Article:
Monday, the Chicago Tribune reported that student debt relief is now in the top 10 consumer scams in Illinois.
However, this is a growing problem all over the country. In a search with the query "student loan" in the Better Business Bureau's scam tracker, there were 92 scam results from the past month.
According to PBS, students in the US have an aggregated $1 trillion in debt. With the costs of tuition steadily rising, there is no sight of a solution. Seeing that as an opportunity, scammers have increasingly created student debt relief schemes. They target students with flashy Internet ads and claims of being with credible offices, such as the Kentucky Attorney General's office. Your Internet searches are not private, therefore if you have been searching things related to student loans, you will be more likely to see these ads (Thanks Google!).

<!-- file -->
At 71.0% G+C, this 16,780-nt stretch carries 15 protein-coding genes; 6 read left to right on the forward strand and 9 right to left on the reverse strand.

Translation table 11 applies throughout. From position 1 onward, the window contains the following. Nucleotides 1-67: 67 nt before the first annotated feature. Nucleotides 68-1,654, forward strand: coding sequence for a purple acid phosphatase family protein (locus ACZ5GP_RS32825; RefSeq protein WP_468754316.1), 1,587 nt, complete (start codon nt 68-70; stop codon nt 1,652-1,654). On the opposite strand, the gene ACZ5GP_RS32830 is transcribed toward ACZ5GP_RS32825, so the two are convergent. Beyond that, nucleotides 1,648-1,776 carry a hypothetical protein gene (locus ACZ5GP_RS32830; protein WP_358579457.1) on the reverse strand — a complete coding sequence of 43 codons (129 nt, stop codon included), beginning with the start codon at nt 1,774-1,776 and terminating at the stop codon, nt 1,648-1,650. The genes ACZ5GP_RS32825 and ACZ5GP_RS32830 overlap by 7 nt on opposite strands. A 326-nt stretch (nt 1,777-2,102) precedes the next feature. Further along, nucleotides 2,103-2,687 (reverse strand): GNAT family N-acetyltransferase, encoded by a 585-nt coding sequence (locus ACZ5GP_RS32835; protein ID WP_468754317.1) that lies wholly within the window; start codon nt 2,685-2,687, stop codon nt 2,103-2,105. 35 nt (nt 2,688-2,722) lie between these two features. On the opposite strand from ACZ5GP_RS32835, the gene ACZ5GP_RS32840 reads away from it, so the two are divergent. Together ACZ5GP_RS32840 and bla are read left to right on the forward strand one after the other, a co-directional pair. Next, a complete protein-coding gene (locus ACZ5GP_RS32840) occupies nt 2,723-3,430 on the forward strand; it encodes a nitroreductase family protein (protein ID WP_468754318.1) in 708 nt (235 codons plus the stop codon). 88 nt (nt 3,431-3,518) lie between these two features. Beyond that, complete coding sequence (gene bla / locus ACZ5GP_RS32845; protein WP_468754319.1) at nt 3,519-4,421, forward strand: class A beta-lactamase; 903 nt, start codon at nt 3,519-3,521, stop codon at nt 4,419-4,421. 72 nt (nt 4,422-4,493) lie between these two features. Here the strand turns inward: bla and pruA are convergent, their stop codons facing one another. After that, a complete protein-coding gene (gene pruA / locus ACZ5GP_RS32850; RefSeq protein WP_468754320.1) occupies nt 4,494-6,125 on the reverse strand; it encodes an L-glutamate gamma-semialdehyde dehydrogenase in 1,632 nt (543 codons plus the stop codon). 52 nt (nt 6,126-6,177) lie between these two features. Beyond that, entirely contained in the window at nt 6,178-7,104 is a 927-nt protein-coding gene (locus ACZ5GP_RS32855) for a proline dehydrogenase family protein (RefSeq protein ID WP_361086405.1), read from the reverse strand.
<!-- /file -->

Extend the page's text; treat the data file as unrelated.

In a report published Tuesday, the real Kentucky Attorney General gives four signs of a fraud. Be wary of:
1. Upfront fees and contracts.
2. Promises of IMMEDIATE loan forgiveness or debt cancellation after a certain amount of payments.
3. Companies asking for your personal information, such as FAFSA pin or social security number.
4. Companies asking you to sign a third party authorization or power of attorney.
This is not a new idea. In December 2014, the Consumer Financial Protection Bureau, in partnership with Florida's Attorney General, shut down two companies preying on students with loan debt. Click here for some of their tips to avoid scammers. If it sounds too good to be true, it probably is.
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